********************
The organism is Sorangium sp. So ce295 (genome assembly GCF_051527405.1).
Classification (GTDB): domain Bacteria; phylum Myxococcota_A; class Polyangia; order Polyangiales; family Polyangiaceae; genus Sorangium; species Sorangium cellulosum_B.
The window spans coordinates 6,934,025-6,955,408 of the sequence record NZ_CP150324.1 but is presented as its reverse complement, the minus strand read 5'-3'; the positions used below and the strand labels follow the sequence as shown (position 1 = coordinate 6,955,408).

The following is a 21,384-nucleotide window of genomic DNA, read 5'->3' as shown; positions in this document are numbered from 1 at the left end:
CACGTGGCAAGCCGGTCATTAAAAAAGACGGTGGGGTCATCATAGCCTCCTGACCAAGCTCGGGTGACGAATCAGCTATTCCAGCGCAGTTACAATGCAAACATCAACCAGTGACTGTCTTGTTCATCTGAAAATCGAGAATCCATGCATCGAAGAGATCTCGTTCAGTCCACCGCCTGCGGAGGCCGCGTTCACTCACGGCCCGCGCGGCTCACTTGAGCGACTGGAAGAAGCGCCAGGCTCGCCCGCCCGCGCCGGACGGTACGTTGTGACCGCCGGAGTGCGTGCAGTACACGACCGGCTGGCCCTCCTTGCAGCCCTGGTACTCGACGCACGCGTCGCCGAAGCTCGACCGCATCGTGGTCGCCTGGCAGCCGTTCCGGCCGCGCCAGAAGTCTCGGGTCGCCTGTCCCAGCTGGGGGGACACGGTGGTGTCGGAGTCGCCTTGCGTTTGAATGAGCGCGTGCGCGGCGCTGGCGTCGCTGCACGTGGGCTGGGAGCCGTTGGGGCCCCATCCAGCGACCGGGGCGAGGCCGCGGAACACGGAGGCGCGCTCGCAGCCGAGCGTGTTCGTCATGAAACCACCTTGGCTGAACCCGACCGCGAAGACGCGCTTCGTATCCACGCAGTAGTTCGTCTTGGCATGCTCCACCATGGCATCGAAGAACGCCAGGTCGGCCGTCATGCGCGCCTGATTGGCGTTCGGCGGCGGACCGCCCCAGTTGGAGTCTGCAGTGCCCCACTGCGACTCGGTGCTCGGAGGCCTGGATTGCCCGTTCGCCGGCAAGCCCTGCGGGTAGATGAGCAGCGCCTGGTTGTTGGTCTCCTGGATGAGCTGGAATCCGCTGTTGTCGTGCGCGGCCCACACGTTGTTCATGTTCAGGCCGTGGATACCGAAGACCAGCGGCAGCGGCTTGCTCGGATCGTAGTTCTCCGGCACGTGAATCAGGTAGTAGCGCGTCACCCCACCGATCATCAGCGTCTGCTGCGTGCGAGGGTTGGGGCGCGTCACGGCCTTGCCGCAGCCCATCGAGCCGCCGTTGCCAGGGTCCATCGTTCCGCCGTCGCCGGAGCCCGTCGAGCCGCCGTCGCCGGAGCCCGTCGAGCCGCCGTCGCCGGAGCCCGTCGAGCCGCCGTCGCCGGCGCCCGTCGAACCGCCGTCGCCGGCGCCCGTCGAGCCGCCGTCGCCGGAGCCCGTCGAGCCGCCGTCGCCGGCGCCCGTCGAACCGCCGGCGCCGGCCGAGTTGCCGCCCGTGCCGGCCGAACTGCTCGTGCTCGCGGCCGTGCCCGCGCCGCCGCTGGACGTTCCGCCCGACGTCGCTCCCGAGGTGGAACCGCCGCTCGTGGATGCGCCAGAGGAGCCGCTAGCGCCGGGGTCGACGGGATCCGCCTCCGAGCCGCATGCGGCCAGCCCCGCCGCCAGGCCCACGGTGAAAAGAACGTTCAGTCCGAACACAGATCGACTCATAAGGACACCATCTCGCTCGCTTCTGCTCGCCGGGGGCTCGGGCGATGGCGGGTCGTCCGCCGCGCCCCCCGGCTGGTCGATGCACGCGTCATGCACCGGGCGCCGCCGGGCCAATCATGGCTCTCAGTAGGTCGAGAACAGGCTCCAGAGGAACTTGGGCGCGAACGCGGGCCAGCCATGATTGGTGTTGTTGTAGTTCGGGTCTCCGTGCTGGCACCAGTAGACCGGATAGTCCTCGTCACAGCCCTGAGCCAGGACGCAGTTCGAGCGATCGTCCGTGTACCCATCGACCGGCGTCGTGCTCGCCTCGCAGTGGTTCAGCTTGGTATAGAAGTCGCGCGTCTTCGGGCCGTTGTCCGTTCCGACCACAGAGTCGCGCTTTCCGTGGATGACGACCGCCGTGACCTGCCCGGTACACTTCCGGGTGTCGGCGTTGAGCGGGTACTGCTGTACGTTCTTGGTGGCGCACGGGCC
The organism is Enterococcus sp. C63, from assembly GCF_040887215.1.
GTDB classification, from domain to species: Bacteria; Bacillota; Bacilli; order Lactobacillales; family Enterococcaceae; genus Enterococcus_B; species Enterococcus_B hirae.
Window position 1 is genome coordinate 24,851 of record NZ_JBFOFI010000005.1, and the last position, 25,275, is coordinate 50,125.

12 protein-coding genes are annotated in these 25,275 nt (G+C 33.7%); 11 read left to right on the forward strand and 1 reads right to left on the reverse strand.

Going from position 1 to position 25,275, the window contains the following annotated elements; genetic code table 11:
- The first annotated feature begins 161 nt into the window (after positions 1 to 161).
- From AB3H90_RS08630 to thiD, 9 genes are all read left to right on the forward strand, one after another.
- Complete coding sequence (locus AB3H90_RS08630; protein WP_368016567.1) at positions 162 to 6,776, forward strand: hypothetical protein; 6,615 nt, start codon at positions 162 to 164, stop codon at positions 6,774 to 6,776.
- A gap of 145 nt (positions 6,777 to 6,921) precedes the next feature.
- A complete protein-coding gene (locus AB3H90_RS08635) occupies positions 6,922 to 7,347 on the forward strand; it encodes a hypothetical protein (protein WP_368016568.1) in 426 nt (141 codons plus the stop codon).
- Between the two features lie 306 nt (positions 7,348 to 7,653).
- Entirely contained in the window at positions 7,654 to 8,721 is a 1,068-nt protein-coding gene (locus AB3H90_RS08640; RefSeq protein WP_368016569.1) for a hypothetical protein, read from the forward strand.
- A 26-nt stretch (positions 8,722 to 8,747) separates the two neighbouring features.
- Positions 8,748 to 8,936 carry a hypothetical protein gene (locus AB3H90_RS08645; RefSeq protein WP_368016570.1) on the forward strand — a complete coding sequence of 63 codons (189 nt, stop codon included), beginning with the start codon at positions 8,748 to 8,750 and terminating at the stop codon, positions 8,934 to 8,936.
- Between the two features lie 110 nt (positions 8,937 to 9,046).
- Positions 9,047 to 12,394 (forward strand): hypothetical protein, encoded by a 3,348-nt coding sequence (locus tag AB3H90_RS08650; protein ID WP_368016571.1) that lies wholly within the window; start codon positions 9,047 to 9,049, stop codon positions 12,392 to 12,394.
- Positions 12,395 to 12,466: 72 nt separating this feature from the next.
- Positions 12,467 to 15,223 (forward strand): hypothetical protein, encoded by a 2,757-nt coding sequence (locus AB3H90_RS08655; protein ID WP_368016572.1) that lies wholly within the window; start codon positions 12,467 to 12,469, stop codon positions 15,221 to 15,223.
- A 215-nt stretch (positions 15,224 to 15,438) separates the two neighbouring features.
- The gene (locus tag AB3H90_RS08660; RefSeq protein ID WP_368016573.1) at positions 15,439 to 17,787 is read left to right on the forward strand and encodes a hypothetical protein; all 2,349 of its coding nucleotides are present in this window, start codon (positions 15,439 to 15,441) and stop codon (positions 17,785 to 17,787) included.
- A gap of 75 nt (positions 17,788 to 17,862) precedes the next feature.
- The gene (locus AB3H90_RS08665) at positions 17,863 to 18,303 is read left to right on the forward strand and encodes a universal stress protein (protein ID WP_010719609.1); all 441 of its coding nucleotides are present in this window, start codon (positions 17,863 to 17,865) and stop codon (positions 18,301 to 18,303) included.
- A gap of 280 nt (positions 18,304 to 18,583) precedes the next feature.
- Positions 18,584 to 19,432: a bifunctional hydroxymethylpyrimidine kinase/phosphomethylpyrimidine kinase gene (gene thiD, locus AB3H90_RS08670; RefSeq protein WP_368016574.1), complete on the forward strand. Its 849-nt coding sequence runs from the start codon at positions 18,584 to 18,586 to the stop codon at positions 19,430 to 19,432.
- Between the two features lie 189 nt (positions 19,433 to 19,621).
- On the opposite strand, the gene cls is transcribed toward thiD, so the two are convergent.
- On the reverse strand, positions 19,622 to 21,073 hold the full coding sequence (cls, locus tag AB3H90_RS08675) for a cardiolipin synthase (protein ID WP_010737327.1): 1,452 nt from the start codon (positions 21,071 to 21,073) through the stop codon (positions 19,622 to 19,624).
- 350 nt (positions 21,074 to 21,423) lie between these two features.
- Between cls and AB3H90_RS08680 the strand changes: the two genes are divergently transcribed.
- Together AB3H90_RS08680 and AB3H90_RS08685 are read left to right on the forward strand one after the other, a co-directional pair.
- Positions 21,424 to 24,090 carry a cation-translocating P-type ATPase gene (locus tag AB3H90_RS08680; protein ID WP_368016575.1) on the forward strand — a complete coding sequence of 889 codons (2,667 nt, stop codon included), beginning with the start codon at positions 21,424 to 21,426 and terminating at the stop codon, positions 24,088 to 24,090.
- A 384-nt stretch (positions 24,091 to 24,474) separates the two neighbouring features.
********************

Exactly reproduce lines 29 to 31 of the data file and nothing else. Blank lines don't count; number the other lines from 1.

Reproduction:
- Positions 18,584 to 19,432: a bifunctional hydroxymethylpyrimidine kinase/phosphomethylpyrimidine kinase gene (gene thiD, locus AB3H90_RS08670; RefSeq protein WP_368016574.1), complete on the forward strand. Its 849-nt coding sequence runs from the start codon at positions 18,584 to 18,586 to the stop codon at positions 19,430 to 19,432.
- Between the two features lie 189 nt (positions 19,433 to 19,621).
- On the opposite strand, the gene cls is transcribed toward thiD, so the two are convergent.